Moreover, even where a copyright owner freely grants use of a particular image, if it is an image of a person or derivative of another work—like a photo of a sculpture, painting/mural, clothing design, etc.—then separate authorization or release of a right of publicity/privacy (a so-called model release) for the depicted person or copyright authorization for the depicted work may still be required.  Very likely any such additional authorization(s) must be sought from a different person or entity. 

Licensing Stock Images

Many stock image providers offer what seem like intentionally confusing licenses.  “Royalty free” images (and music) are not actually free but rather are usually subject to lump sum license payments—advertisements about the provider’s license terms may be confusing if not outright misleading.  Many stock image providers also offer different types of licenses that are difficult to differentiate.  For instance, the least expensive types of stock image licenses often do not cover use for “merchandising”, use on more than a specified number of hard copies, use with video production budgets over a certain threshold, etc.  Understanding which type of license addresses your particular intended use may not be simple.  Yet, if you purchase an incorrect license you may find yourself in the position of having made an unlicensed use.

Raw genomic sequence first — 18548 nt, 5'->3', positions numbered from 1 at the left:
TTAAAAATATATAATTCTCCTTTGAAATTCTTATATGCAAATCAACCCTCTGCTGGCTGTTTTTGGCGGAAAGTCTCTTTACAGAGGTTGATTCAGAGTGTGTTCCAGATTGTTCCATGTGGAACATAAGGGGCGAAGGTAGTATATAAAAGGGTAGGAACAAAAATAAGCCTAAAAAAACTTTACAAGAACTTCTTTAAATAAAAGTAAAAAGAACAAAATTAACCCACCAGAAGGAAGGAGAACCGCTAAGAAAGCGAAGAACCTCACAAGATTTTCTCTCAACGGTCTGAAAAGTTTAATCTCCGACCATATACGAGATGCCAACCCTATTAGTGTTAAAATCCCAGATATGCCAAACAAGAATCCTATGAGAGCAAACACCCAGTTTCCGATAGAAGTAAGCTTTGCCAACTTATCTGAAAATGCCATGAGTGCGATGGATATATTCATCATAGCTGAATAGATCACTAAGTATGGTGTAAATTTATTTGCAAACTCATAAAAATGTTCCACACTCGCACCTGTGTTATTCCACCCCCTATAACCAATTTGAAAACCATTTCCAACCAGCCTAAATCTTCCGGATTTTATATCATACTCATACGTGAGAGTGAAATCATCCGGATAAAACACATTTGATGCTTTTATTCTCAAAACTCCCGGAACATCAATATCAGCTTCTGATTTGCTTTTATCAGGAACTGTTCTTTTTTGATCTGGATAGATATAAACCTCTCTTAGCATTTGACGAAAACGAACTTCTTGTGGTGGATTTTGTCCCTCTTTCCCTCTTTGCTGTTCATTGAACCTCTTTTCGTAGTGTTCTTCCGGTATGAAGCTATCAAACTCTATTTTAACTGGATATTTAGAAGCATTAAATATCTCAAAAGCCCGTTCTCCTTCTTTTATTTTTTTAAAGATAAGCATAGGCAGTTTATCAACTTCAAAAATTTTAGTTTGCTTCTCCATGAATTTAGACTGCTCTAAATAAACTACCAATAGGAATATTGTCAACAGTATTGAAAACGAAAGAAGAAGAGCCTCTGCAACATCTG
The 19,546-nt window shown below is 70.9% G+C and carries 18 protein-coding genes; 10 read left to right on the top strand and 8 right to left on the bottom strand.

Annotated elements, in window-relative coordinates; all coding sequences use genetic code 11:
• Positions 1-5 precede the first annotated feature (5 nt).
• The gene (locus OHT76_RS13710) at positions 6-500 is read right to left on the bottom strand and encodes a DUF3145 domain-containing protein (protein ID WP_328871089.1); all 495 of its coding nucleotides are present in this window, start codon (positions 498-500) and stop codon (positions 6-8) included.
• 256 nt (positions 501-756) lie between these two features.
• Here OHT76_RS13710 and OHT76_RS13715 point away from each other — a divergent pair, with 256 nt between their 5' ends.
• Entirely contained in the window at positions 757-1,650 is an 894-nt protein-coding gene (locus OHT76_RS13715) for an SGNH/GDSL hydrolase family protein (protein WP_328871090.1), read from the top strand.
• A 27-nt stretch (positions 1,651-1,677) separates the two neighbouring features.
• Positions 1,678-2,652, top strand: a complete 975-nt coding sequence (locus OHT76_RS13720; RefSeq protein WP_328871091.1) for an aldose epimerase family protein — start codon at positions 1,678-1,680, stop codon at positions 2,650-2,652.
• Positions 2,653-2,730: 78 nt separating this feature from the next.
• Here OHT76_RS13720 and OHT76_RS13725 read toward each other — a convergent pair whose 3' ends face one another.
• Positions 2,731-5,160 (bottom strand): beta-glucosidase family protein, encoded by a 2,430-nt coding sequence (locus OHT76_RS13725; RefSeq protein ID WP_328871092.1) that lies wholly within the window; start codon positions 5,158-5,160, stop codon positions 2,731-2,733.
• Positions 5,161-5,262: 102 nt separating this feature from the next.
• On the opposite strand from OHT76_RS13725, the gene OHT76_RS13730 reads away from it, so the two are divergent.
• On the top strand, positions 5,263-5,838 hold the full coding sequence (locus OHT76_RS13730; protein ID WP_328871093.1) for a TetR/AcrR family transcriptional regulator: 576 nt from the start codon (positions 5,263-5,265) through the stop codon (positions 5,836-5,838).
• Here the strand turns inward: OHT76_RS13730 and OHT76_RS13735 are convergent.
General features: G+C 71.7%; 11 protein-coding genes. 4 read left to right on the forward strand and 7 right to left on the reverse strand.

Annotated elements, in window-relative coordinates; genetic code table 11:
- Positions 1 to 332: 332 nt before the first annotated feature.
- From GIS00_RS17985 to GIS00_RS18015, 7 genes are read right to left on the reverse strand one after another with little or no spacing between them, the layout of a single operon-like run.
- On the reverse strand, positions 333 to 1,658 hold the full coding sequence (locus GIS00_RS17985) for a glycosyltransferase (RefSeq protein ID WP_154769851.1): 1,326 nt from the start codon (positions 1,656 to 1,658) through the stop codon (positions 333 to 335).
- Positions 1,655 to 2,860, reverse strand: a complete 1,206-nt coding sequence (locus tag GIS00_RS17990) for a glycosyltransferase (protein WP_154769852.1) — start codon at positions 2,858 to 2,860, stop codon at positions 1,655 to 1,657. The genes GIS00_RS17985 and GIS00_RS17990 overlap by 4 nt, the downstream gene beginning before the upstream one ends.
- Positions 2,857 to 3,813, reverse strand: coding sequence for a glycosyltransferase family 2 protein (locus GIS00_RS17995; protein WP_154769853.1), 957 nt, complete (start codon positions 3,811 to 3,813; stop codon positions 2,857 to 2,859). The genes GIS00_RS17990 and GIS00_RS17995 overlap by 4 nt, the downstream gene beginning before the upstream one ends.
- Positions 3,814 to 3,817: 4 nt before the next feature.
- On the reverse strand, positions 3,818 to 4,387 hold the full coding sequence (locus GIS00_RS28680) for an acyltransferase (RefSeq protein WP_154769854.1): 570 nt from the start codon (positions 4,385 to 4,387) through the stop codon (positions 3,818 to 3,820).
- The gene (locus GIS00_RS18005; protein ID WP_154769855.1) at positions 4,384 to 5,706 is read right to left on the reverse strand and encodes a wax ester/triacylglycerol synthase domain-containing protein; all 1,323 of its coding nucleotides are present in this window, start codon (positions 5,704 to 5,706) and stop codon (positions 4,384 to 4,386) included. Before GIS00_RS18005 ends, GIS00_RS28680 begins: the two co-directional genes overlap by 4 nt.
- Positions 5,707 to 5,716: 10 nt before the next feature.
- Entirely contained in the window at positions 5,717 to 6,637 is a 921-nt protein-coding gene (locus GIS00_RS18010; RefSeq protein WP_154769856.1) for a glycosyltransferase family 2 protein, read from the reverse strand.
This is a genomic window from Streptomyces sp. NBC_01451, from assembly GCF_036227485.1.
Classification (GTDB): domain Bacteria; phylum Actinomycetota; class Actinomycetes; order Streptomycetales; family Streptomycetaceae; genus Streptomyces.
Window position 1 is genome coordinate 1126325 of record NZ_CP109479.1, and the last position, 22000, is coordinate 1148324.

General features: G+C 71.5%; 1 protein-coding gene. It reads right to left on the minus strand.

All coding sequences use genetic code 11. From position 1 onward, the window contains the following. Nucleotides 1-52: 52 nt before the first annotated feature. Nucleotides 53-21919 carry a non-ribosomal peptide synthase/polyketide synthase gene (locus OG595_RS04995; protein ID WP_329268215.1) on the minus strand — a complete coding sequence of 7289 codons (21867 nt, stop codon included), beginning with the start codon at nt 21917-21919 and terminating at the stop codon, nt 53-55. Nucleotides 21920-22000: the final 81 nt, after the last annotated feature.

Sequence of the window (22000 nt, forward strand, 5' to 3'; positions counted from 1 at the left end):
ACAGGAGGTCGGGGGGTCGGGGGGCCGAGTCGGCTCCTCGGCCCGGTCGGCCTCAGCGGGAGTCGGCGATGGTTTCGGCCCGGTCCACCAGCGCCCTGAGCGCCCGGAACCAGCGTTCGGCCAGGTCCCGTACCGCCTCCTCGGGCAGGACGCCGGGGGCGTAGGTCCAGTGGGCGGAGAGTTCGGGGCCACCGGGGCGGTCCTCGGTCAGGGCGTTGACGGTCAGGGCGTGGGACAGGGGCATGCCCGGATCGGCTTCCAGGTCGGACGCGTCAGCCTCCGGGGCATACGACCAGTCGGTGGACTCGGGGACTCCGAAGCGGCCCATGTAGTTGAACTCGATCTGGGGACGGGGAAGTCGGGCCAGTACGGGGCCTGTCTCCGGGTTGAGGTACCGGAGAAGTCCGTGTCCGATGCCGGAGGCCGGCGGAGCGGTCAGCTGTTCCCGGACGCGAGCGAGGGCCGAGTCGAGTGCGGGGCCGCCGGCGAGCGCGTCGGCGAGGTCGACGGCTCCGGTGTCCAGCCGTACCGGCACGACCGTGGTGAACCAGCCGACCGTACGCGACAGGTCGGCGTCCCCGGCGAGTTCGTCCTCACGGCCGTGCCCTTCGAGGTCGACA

Lastly, stock image providers may not offer indemnity or, if they do, it might be provided at levels well below statutory damage maximums.[v]   Therefore, if you license an image only to later discover that the image provider was not authorized to license that image you could find yourself in a lawsuit with a monetary exposure that may exceed your apparent culpability.  

Outside Contractors and Ownership

You need a written assignment to own copyright in outside contractors’ work.  This holds even when an outside contractor was specifically hired to create copyrightable works, such as advertising copy, software code, photos, videos, etc.  While “works made for hire” are initially owned by the employer, absent a written agreement to the contrary,[vi] that ownership provision only applies when the work is created by an employee within the scope of his or her job duties or if there is a written work-made-for-hire agreement and the work falls within nine statutory categories of works (and, chances are, it probably does not fall in one of those categories).[vii]  In single-member LLCs and similar small businesses where the owner’s status as an “employee” may be in doubt under agency law, and there is no employment or other applicable agreement in place to clarify, then the ownership of copyrights created by such a person may be subject to dispute at some point.